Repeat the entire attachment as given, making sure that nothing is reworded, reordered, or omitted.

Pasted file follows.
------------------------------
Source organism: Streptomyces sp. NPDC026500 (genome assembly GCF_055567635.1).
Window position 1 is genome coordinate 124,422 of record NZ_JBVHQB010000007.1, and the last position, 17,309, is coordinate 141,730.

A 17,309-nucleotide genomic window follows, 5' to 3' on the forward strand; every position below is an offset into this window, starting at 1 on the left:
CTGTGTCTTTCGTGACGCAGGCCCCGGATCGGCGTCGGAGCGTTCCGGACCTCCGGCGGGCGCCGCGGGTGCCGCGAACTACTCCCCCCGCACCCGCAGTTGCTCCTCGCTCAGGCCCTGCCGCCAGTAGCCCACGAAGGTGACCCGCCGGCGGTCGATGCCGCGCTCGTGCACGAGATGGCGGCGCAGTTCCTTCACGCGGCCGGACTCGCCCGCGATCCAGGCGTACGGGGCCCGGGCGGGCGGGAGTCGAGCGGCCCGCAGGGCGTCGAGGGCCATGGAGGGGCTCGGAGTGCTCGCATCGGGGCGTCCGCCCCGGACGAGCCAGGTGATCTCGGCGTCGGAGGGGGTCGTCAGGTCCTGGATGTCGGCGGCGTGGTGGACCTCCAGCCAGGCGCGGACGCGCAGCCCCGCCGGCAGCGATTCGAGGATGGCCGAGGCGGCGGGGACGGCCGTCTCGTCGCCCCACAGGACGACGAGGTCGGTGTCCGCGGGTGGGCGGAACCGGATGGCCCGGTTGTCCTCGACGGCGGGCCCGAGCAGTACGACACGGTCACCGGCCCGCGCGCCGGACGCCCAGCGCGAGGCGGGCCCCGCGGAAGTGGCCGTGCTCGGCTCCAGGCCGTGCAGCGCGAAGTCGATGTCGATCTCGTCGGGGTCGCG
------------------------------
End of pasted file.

Source organism: Streptomyces sp. NPDC026500 (genome assembly GCF_055567635.1).
Window position 1 is genome coordinate 124,422 of record NZ_JBVHQB010000007.1, and the last position, 17,309, is coordinate 141,730.

A 17,309-nucleotide genomic window follows, 5' to 3' on the forward strand; every position below is an offset into this window, starting at 1 on the left:
CTGTGTCTTTCGTGACGCAGGCCCCGGATCGGCGTCGGAGCGTTCCGGACCTCCGGCGGGCGCCGCGGGTGCCGCGAACTACTCCCCCCGCACCCGCAGTTGCTCCTCGCTCAGGCCCTGCCGCCAGTAGCCCACGAAGGTGACCCGCCGGCGGTCGATGCCGCGCTCGTGCACGAGATGGCGGCGCAGTTCCTTCACGCGGCCGGACTCGCCCGCGATCCAGGCGTACGGGGCCCGGGCGGGCGGGAGTCGAGCGGCCCGCAGGGCGTCGAGGGCCATGGAGGGGCTCGGAGTGCTCGCATCGGGGCGTCCGCCCCGGACGAGCCAGGTGATCTCGGCGTCGGAGGGGGTCGTCAGGTCCTGGATGTCGGCGGCGTGGTGGACCTCCAGCCAGGCGCGGACGCGCAGCCCCGCCGGCAGCGATTCGAGGATGGCCGAGGCGGCGGGGACGGCCGTCTCGTCGCCCCACAGGACGACGAGGTCGGTGTCCGCGGGTGGGCGGAACCGGATGGCCCGGTTGTCCTCGACGGCGGGCCCGAGCAGTACGACACGGTCACCGGCCCGCGCGCCGGACGCCCAGCGCGAGGCGGGCCCCGCGGAAGTGGCCGTGCTCGGCTCCAGGCCGTGCAGCGCGAAGTCGATGTCGATCTCGTCGGGGTCGCG